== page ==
9. Build our relationship with Europe, America and the rest of the world

Despite Brexit, the UK must remain outward-looking. A new relationship with Europe is evidently needed. As well as reassuring EU and other nationals resident in the UK that they will continue to enjoy our full freedoms, May can begin to redefine our relationship with the world.

We can remain a critical friend of Europe and the EU. With a new American president set to be elected, May has the chance to build on the special relationship and encourage fairer trading practices, fewer disastrous foreign wars and more co-operation on tackling disease pandemics, famines, water shortages and conflicts which remain out of the public consciousness such as South Sudan.

She can also invest in a new relationship with the Commonwealth, which has been neglected for a long time. It has the potential to be a dynamic organisation, promoting trade, co-operation and increased human rights. May must show leadership in these areas.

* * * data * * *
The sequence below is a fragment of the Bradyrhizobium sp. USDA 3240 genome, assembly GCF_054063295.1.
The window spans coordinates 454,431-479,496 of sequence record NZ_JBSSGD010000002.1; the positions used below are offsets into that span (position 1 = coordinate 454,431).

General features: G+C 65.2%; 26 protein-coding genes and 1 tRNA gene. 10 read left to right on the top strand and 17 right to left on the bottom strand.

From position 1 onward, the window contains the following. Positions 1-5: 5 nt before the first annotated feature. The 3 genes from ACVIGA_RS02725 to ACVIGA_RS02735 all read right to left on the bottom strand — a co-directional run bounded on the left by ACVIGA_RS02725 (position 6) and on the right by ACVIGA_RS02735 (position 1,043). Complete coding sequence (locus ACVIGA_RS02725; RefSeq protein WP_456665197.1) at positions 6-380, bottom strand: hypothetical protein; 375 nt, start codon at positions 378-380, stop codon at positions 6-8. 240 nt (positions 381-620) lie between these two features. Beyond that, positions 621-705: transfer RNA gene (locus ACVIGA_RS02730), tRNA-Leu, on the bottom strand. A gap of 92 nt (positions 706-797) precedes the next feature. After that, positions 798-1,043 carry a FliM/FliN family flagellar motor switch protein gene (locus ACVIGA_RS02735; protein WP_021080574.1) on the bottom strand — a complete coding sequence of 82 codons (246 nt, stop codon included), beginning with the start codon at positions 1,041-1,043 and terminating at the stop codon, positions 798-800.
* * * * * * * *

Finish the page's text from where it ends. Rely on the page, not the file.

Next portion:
10. International development and climate change

The New Prime Minister has the chance to put the UK back at the forefront of the low carbon revolution. The previous administration talked a good game on climate change while pursuing policies which didn't help (such as ending feed-in tariff subsidies for home owners selling solar energy to the national grid).

May can release the full force of British entrepreneurialism, government support and scientific know-how to tackle climate change, in the interests of the whole planet and many of its poorest residents.

Tackling tax dodging is an area where David Cameron talked a good game but failed to fully deliver. Christian Aid said: "He has failed to take the action he urged on others." This is another area where May has promised action. She must deliver.

At the same time, she must ensure not only that the 0.7 per cent guarantee of GDP continues to be spent on overseas aid, but that trade, tax and other areas of policy pay more attention to the global South and the impact that the UK can have for good or ill.